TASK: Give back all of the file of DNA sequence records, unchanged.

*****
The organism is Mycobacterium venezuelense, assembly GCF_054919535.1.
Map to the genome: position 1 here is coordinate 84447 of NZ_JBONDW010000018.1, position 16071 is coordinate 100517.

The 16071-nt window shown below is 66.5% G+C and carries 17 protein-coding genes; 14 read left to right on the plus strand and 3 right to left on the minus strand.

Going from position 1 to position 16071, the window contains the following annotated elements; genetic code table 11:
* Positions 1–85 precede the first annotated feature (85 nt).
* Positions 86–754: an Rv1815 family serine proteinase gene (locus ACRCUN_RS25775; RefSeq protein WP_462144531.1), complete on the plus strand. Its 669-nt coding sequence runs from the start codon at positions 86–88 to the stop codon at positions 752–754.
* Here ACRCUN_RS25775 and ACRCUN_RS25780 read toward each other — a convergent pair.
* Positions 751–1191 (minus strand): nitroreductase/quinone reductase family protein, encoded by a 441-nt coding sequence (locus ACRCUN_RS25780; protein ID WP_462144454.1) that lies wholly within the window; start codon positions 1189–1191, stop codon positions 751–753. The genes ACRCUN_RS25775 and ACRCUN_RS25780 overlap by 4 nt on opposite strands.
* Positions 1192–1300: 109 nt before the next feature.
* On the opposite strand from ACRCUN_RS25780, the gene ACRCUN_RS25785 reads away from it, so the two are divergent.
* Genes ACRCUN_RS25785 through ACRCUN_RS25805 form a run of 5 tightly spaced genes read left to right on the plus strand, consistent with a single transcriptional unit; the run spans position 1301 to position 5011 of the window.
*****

The organism is Mycobacterium venezuelense, assembly GCF_054919535.1.
Map to the genome: position 1 here is coordinate 84447 of NZ_JBONDW010000018.1, position 16071 is coordinate 100517.

The 16071-nt window shown below is 66.5% G+C and carries 17 protein-coding genes; 14 read left to right on the plus strand and 3 right to left on the minus strand.

Going from position 1 to position 16071, the window contains the following annotated elements; genetic code table 11:
* Positions 1–85 precede the first annotated feature (85 nt).
* Positions 86–754: an Rv1815 family serine proteinase gene (locus ACRCUN_RS25775; RefSeq protein WP_462144531.1), complete on the plus strand. Its 669-nt coding sequence runs from the start codon at positions 86–88 to the stop codon at positions 752–754.
* Here ACRCUN_RS25775 and ACRCUN_RS25780 read toward each other — a convergent pair.
* Positions 751–1191 (minus strand): nitroreductase/quinone reductase family protein, encoded by a 441-nt coding sequence (locus ACRCUN_RS25780; protein ID WP_462144454.1) that lies wholly within the window; start codon positions 1189–1191, stop codon positions 751–753. The genes ACRCUN_RS25775 and ACRCUN_RS25780 overlap by 4 nt on opposite strands.
* Positions 1192–1300: 109 nt before the next feature.
* On the opposite strand from ACRCUN_RS25780, the gene ACRCUN_RS25785 reads away from it, so the two are divergent.
* Genes ACRCUN_RS25785 through ACRCUN_RS25805 form a run of 5 tightly spaced genes read left to right on the plus strand, consistent with a single transcriptional unit; the run spans position 1301 to position 5011 of the window.